Commentary on 2 Peter 1:16-21
Transfiguration can be an uncomfortable feast day for contemporary preachers.
Full of the skepticism of the scientific revolution, it is tempting for us to view the gospels’ testimony about the transfiguration as so much mythology. For, using our methods of analysis, we cannot explain with any certainty what exactly happened on the mountaintop that day. It is tempting to quickly turn away from the spectacle of Transfiguration in favor of the concrete Lenten road ahead of us.
Into our skepticism speaks the author of 2 Peter. Scholars agree that this epistle is a later edition to the canon, written after the letters of Paul had been collected into a body of writings for the church (2 Peter 3:15). It is written to a community faced both with the promise that Christ will come again and with the long wait until he does. The neighbors of this community have leveled charges that the gospel of Jesus Christ is nothing other than a deviously crafted story. To this assertion of doubt, the author of 2 Peter responds, and his response give us tools by which we may begin to address contemporary Christians with an ancient message.
First, the author of 2 Peter holds up the validity of oral history. We, as a nation, are just beginning to remember the importance of stories passed down over generations. The recently-launched Story Corps projects of the Library of Congress, for example, encourage people to have their friends and relatives pass on pieces of family lore before they are lost to the silence of death. For the congregation of 2 Peter, the transfiguration is also oral history, a story that has been passed down since the days of Simon Peter and that have now become part of their story.
In retelling those stories, the author and the community become eyewitnesses with the three who ascended the mountain, eyewitnesses both of Christ’s grandeur and of the Divine assertion of Christ’s kinship with God: “This is my son, the beloved…” Thus, although writing to a community at least one generation removed from the life of Jesus, the author can assert with confidence the eyewitness status of his community of faith in refutation of the charge that this is all a cleverly devised myth.
A thoughtful preacher might use this authorial assertion to uphold the importance of testimony to the presence and power of God in our midst today. There is, here, an invitation to the community of faith to be on the lookout for more epiphanies, more evidence of the in-breaking of God, whether clothed in light upon a mountaintop or in far subtler ways. This might also be an opportunity, particularly for those from traditions that practice testimony, to involve the community of faith in the discipline of testimony, of relating the ways in which God’s presence and power have been revealed in everyday life for the building up of the community.
A second theme in the proper for Transfiguration is that of reliable prophecy. Here, the author is referring to that central promise of Christian theology that Christ will return and will be revealed as Lord. This is the answer Epiphany gives to the longing of the Advent season that started this church year. Here the author makes at least two points worth considering as one prepares to preach.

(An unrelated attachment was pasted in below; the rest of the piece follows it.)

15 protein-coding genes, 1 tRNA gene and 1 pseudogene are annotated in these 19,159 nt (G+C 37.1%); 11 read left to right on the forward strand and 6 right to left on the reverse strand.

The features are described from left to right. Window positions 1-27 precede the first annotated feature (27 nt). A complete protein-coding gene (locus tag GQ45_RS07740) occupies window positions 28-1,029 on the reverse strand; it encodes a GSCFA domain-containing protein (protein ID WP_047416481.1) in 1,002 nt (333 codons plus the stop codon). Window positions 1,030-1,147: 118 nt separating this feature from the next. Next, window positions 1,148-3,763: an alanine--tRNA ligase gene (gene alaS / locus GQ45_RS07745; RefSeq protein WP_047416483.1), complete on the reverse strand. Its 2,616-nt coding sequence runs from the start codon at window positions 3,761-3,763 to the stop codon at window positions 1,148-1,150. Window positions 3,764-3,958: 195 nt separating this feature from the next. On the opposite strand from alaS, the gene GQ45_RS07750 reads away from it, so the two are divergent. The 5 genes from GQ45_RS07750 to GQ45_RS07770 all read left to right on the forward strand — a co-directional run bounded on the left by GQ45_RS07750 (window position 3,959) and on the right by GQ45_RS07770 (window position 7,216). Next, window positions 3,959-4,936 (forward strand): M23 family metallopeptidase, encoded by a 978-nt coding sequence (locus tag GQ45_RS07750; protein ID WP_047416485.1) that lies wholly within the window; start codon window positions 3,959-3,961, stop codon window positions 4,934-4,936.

First, the author speaks about the hope that reliable prophecy brings to the community of faith. Thus the metaphor of prophecy as a lamp that brings light until the dawn breaks. Such an assertion might lead a preacher into a discussion of whether the statements of a community of faith bring light into gloomy places until the breaking of dawn, or whether they deepen the gloom. Alternatively, a preacher might take up the theme of illumination as a way of discerning a “reliable prophetic word” for the community of faith, a theme that will tie nicely both to the gospel and to the Hebrew Bible proper for this Sunday.
Second, a preacher might focus on the role of the Holy Spirit in the work of prophecy. For it is by the Holy Spirit that Christians are able to assert prophetic words into places where there is great need for illumination and hope. Certainly, contemporary heroes of the faith could provide ample evidence of those sorts of Spirit-inspired prophetic words and the way in which they enabled a community of faith to hold on in troubled times.
The appeal of this epistle as a companion text to this week’s gospel for Transfiguration Sunday is evident. As in the gospel, the epistle retells the story of the Transfiguration and the assertion of the divine sonship of Jesus. The wording of the text is almost identical, although one could argue that the sentence structure of the divine declaration emphasizes “this” in the gospel and “my son the beloved” in the epistle. Nevertheless, the epistle serves to underscore the testimony of the gospel which in turn illustrates the passing on of oral and written testimony from generation to generation.
In conversation with the Hebrew Bible passage, a theme of divine splendor on the mountain recurs. In the case of the Hebrew Bible, Moses alone enters that cloud; in the New Testament, Jesus is accompanied by three witnesses. One could use these two texts to tie together the splendor of the gift of the law and of the gift of the son, two markers of God’s covenant with humanity. This could be underscored by comparing what Moses brings off the mountain — the Law — with what Christ brings off the mountain — his own body; both of these serve as the vehicles of divine relationship with the community of faith.
Regardless of which choice one makes, the epistle encourages the community of faith not to come down off of the mountaintop too quickly. Wednesday will come with all of its solemnity, but for Transfiguration Sunday, we are asked to declare that which we cannot explain, to testify to what generations have held to be true: that Jesus Christ is God’s beloved son.